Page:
• Note, do not use FromISR APIs in callbacks, use regular FreeRTOS APIs

FreeRTOS Heaps

Default heap

  • FreeRTOS kernel has multiple heap implementations as defined in portable/MemMang
  • A port should compile one of below heap_{n}.c files to pick the required heap implementation
    • heap_1.c
      • linear heap allocation, free not allowed. Typically used when true dynamic alloc is prohibited.
      • Obsolete now and not used anymore, since FreeRTOS natively support static alloc mode
    • heap_2.c
      • Linked list based heap but adjacent free blocks not merged
      • Obsolete now and not used anymore, heap_4.c is a better implementation
    • heap_3.c SDK default
      • Uses compiler provided, malloc() and free(), FreeRTOS only makes the calls task safe
      • Heap size specified via --heap compiler option and placed in .heap section in linker command file.
    • heap_4.c
      • Linked list based heap with adjacent free block merging
      • More or less similar to malloc() from compiler and SysBIOS heap implementation
      • Memory needs to be provided as a global static array, and placed appropriately in linker command file.
    • heap_5.c
      • Same as heap_4.c, + it allows memory to be specified as multiple memory blocks When memory in one block is full, it will alloc from the next block and so on.

User defined heaps

  • Unlike SysBIOS, FreeRTOS does not support user defined heaps at arbitrary user defined memory locations
  • On TI SOCs with multiple levels of memory like L2, L3, DDR, it is very convenient to have ability to create multiple application specified heaps.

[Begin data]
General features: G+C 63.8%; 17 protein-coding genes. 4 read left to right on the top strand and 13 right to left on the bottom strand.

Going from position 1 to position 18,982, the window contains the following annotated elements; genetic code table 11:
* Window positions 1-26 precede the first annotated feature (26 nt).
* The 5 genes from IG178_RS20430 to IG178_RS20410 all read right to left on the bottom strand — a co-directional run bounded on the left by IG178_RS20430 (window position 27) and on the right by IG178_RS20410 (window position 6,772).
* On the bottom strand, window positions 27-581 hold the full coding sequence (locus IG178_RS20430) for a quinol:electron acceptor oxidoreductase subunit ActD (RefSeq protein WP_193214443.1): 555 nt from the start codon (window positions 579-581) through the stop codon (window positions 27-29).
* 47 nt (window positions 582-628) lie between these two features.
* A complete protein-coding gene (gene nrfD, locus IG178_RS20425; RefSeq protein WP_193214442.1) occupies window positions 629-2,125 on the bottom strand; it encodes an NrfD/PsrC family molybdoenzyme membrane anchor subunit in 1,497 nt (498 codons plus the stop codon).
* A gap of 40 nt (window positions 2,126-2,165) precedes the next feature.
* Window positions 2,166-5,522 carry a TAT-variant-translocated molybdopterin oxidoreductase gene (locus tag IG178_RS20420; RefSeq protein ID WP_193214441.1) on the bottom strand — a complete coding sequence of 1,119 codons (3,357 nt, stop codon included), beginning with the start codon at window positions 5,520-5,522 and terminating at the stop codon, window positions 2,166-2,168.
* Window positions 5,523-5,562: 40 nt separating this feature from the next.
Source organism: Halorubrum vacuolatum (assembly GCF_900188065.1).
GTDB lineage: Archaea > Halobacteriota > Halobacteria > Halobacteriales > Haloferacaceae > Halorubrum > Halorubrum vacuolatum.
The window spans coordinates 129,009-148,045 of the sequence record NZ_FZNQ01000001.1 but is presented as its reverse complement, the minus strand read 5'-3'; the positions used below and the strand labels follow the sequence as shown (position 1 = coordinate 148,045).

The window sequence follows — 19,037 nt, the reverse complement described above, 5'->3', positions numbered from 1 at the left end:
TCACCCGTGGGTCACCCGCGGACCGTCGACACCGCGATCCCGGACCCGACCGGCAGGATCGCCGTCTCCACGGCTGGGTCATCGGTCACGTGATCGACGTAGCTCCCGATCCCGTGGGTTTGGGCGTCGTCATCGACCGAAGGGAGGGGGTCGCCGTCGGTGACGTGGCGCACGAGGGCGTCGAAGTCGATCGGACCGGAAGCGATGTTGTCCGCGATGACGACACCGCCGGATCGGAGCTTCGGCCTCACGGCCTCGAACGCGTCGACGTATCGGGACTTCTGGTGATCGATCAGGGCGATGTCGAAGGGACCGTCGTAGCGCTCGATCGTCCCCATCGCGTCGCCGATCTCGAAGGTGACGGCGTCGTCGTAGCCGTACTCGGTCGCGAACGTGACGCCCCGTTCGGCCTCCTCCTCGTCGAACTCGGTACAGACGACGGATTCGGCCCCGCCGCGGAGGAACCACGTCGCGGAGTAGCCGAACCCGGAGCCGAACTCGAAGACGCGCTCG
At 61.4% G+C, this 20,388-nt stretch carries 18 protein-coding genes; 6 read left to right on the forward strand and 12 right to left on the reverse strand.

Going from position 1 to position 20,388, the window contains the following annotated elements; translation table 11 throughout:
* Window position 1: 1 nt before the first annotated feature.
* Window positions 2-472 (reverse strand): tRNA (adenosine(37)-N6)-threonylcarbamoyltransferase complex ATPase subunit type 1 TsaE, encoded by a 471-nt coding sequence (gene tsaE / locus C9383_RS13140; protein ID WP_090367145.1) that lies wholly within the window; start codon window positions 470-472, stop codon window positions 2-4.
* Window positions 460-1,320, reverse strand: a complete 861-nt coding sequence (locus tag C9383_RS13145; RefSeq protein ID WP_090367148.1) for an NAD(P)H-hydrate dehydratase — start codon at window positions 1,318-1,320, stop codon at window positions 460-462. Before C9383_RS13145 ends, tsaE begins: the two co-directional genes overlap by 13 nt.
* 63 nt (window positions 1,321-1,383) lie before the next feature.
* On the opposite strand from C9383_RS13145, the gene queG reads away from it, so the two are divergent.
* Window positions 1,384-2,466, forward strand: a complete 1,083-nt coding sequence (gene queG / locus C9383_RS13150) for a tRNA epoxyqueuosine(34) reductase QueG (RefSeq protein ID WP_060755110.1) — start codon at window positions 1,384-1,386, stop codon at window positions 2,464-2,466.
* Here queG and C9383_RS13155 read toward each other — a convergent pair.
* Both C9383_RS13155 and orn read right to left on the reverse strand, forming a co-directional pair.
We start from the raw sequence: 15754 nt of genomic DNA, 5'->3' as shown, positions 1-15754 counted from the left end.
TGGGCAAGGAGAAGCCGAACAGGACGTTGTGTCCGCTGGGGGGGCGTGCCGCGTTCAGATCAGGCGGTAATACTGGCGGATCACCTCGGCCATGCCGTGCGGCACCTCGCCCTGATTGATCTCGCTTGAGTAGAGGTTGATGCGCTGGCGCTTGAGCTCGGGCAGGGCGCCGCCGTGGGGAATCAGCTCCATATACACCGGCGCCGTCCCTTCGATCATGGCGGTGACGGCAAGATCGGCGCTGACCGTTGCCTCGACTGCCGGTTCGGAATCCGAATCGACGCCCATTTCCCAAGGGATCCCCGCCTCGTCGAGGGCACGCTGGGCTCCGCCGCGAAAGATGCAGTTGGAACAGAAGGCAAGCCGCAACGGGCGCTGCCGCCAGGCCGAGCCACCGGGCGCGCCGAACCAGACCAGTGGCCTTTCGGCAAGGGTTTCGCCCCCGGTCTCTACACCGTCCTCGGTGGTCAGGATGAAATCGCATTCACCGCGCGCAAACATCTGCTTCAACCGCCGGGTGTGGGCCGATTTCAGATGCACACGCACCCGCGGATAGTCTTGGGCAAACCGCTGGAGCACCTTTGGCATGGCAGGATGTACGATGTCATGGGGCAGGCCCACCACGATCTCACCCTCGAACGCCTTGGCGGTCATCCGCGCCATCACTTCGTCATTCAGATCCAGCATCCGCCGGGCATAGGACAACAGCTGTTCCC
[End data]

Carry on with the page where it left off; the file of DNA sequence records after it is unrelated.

• heap_4.c almost does this, but it uses a global variable for heap memory base and size
  • Therefore, SDK DPL implements heap APIs to match SysBIOS as below
    • SDK has adapted heap_4.c to take memory base and size as input parameters during heap create. This allows creation of arbitrary number of application heaps to match SysBIOS features
    • HeapP.h is the user API (Heap)
    • HeapP_freertos.c, HeapP_internal.c is the implementation (Note, FreeRTOS kernel code is not modified)

Important tips for application writers

  • Use --heap in linker command file to specify heap size and place .heap section in appropriate memory in linker command file. This is used by FreeRTOS (heap_3.c) when it needs dynamic memory allocation.
  • In general recommend to use FreeRTOS static alloc APIs for tasks, semaphores to keep the application deterministic.
    • SDK DPL uses FreeRTOS static alloc APIs
  • Use SDK provided HeapP.h to create arbitrary application heaps as needed.

FreeRTOS Additional Modules


  • Highly efficient SW queue implementation
  • Lowest level primitive in FreeRTOS used internally by almost all modules like tasks, semaphores, mutex
  • Task/ISR safe
  • Blocking/non-blocking with timeouts
  • Fixed queue depth and fixed queue element size at queue create
  • Can be used by application users